For me though, it quickly became all about painting the picture or telling the story so I began to push for more of the songs I was writing to go into the band’s setlist. This is a difficult leap to make for many musicians. Who want’s to make life harder for themselves by asking their audience to be patient and in the process earn less money? Bit by bit we started to drift apart, not only as band members but also as friends. As anyone who’s been through a band break-up will tell you, it’s a horrible experience filled with bitterness and contempt where there was once love and respect. It’s like a messy divorce with no lawyers or money involved.
Fuelled with an ‘I’ll show them’ anger, I ran headlong into forming another band - ESC. The songs came quicker than it took to find band members. I’d fallen love with Dylan, protest songs and a wider world view that artists had in the ’60s and ’70s. I loved the sounds of the ’80s and early ’90s but the lyrical content generally felt very superficial and narcissistic.
To be honest, ESC (Lucy, Mark, Den, myself, Scott then Stuart) were a bunch of misfits in age, style and musical taste but I felt liberated playing my own songs to a different audience who were looking for something new. A lot of the songs were hastily written and pretty shit. We never really gelled so the sound was often that of a grinding and crashing of instruments competing with each other but I learned so much from those guys. We played each other our music and influences when we chilled out together or we went out making friends with like minded people. I had joined a creative, open minded community and the enjoyment returned.
We went into a studio (the first one we stumbled across) and recorded an EP called ‘Living A Dream’. An appropriate title as although we weren’t living the dream, we were doing a great job of pretending that we were. I was just out of my teens and these were great times until the gigs turned into massive piss-ups, the performances became shambolic and the local music scene became unfriendly and fractured. It was the era of the Blur and Oasis rivalry and I don’t know if that was inspiring bands to be dicks to each other but the scene collapsed and along with it, so did we. I was naive and took myself way too seriously but I had no interest in all that chest beating and trash talk, I always tried to find the positive and take pleasure in other people’s music. I had enough mental issues as it was, not that I recognised it then.
A year or two went by then Lucy and myself formed Juicy - an electronic duo at a time when they were hugely out of fashion. We wrote a lot of new songs, recorded an EP and re-worked some old ones so that we could play them live in that style. It was a mixed reception to start, with some audiences walking out before we started playing once they realised there was no drum kit or guitar. Stubbornly we pushed on and we were just starting to win people over when Lucy could no longer continue. She had been struggling with chronic back pain for years but it had reached the point where it was so bad that she could barely walk and we were applying for disability status. We focused everything on getting her the spinal surgery she needed. It was a total success but by the time she was fully recovered two years had passed, equipment had been sold and our jobs had taken over.
Lucy is the one person who has been with me on this entire trip. We met at art college in 1992 and we’ve been together ever since. We’d only been seeing each other for about six months when Lucy was asked to join Crying Blue as keyboard player and despite some doubts, she went for it. She’s put up with a lot over the years from “Oh god, the singer’s bird is in the band” and “Do you know the band? They’re good aren't they” from audiences to “You always take Loz’s side” or “Loz only does what you tell him” from band members. She has encouraged me to push on when things have seemed hopeless and she’s been critical to the creative process, offering up sometimes brutally honest opinions and directly contributing to the music and lyrics. You can't stop a bipolar artist from being too high or too low but she tries and often succeeds through the love and trust we share. We work and play really well together and finally got married in 2015.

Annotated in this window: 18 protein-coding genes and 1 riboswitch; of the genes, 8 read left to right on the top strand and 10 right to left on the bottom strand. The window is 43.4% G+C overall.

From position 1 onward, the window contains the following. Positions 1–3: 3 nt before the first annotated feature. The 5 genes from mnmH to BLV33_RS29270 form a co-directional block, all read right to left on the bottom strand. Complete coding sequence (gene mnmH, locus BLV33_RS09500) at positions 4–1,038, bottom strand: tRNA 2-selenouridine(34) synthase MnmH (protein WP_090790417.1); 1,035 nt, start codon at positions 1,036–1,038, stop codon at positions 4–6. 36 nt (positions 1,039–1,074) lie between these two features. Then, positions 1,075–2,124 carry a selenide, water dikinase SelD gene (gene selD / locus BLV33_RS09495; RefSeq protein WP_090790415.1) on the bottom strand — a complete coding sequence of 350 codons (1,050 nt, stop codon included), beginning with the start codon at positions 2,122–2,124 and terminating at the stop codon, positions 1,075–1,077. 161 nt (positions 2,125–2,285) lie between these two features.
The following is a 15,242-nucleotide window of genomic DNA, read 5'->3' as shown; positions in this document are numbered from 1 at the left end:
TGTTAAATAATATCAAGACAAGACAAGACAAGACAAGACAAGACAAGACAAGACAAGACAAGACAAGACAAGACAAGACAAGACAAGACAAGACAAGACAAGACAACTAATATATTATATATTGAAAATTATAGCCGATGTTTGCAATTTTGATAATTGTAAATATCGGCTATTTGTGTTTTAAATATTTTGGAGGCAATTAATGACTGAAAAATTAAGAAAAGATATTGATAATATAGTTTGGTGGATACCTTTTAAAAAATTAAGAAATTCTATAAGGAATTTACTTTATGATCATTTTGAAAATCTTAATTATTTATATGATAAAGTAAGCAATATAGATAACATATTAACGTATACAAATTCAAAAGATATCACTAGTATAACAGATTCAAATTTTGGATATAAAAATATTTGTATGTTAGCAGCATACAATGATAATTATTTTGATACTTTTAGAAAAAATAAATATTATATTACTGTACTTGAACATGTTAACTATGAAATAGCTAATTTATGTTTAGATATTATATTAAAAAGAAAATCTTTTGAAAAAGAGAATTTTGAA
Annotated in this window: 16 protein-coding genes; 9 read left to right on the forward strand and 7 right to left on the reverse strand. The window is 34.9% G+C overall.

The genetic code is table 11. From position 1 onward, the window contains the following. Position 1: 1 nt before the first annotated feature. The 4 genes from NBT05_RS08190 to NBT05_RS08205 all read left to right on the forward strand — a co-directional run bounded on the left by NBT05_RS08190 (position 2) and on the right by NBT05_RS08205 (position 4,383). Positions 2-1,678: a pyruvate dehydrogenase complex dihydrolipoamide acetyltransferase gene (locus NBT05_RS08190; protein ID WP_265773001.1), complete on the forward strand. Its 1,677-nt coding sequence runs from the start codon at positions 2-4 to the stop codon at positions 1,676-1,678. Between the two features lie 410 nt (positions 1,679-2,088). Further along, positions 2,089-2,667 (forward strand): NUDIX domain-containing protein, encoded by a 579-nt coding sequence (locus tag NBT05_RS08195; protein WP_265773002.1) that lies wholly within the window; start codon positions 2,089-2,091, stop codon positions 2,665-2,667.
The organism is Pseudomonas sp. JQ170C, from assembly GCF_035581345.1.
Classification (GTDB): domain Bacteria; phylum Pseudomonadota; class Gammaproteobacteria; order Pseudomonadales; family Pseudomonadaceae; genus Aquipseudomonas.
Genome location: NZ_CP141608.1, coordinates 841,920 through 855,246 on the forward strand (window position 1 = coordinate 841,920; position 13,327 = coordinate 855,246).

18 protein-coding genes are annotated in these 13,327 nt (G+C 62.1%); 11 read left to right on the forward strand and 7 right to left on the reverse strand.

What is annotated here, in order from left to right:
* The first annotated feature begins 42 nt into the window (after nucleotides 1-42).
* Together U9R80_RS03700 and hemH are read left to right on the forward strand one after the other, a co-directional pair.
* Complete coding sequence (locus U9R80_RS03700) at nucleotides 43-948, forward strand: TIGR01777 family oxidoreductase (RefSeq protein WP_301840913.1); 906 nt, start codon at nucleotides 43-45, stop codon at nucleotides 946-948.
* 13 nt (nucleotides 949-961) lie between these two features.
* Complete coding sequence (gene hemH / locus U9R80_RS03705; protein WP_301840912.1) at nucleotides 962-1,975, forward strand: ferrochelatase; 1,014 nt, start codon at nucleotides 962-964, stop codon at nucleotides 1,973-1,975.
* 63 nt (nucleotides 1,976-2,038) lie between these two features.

Anyway, it wasn't until 2005 that I got the bug back. I started writing in my spare time, experimenting with recording at home in a very ‘Heath Robinson’ spare room studio. I had about seven or eight songs which I liked but I was really lacking in confidence. It had been a while.
At the time I was doing some graphic design work for a small indie record label called Jam Central (JCR) and I played the songs to the owners Rob and Den (ESC’s former drummer) for their opinion. Honestly, I was genuinely surprised and excited when they suggested JCR release it to test the water. That turned to fear when they also pointed out that it should probably be played live to promote it. I was low on confidence with a general anxiety around musicians and for the first time, I had music with my name on it rather than a band name to hide behind. After ‘Not The Only One’ was released, I needed the safety net of people I knew, a comfort blanket of friends, if I was going to get out and perform again. With that in mind, Lucy and I started out to persuade friends to join what we hoped would be a band with a family mentality. Keith, who I’d seen become a great bass player since leaving Crying Blue had an empathetic sense of what was good for a song and was the first to join. We’d remained good friends and he was top of our list. We had to work pretty hard to track down Stuart. We’d lost touch over the years since ESC finished and I felt awful about it as we’d become such good friends. His natural ability to understand the difference between the precise complexities of recording and the looser, raw dynamics of a live performance is a rare and invaluable thing in a musician. Also, for a talented guitarist, he manages to keep his ego under relative control. Natalie was Keith’s partner and we had become great friends over a few years before. She had an excellent voice with a unique tone and we managed to persuade her to share the load on keys with Lucy. Her contribution to the band became more important than I could have imagined. While I worked on the songs and the direction, Natalie built and then embodied the spirited energy of the band. Finally, there was Rob. The only person I hadn’t known before, he covered for us on drums at one of our first gigs. Instantly clicking with Keith, picking up and driving the right pace after only a single rehearsal was outstanding. So after that gig, we got him drunk and persuaded him to take the job permanently.